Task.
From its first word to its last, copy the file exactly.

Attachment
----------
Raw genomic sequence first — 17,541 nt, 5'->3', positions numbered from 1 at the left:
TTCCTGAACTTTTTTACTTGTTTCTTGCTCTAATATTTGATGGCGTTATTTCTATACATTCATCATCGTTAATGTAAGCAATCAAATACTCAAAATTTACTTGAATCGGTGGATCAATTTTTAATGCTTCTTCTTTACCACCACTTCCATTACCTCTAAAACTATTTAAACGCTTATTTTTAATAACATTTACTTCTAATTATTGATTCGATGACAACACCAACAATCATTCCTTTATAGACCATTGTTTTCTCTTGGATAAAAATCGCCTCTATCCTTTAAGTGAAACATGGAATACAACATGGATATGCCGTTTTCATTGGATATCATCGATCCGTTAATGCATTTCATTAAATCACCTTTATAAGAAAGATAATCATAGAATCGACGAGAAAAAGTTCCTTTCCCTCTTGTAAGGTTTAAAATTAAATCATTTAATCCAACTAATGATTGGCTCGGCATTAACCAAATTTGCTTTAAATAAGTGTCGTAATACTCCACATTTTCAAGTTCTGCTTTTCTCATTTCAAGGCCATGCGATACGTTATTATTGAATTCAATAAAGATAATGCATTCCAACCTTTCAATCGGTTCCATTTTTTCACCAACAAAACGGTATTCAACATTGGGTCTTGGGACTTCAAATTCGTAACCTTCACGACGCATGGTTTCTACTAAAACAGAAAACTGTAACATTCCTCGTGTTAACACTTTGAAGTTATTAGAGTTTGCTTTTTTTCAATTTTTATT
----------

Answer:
Raw genomic sequence first — 17,541 nt, 5'->3', positions numbered from 1 at the left:
TTCCTGAACTTTTTTACTTGTTTCTTGCTCTAATATTTGATGGCGTTATTTCTATACATTCATCATCGTTAATGTAAGCAATCAAATACTCAAAATTTACTTGAATCGGTGGATCAATTTTTAATGCTTCTTCTTTACCACCACTTCCATTACCTCTAAAACTATTTAAACGCTTATTTTTAATAACATTTACTTCTAATTATTGATTCGATGACAACACCAACAATCATTCCTTTATAGACCATTGTTTTCTCTTGGATAAAAATCGCCTCTATCCTTTAAGTGAAACATGGAATACAACATGGATATGCCGTTTTCATTGGATATCATCGATCCGTTAATGCATTTCATTAAATCACCTTTATAAGAAAGATAATCATAGAATCGACGAGAAAAAGTTCCTTTCCCTCTTGTAAGGTTTAAAATTAAATCATTTAATCCAACTAATGATTGGCTCGGCATTAACCAAATTTGCTTTAAATAAGTGTCGTAATACTCCACATTTTCAAGTTCTGCTTTTCTCATTTCAAGGCCATGCGATACGTTATTATTGAATTCAATAAAGATAATGCATTCCAACCTTTCAATCGGTTCCATTTTTTCACCAACAAAACGGTATTCAACATTGGGTCTTGGGACTTCAAATTCGTAACCTTCACGACGCATGGTTTCTACTAAAACAGAAAACTGTAACATTCCTCGTGTTAACACTTTGAAGTTATTAGAGTTTGCTTTTTTTCAATTTTTATT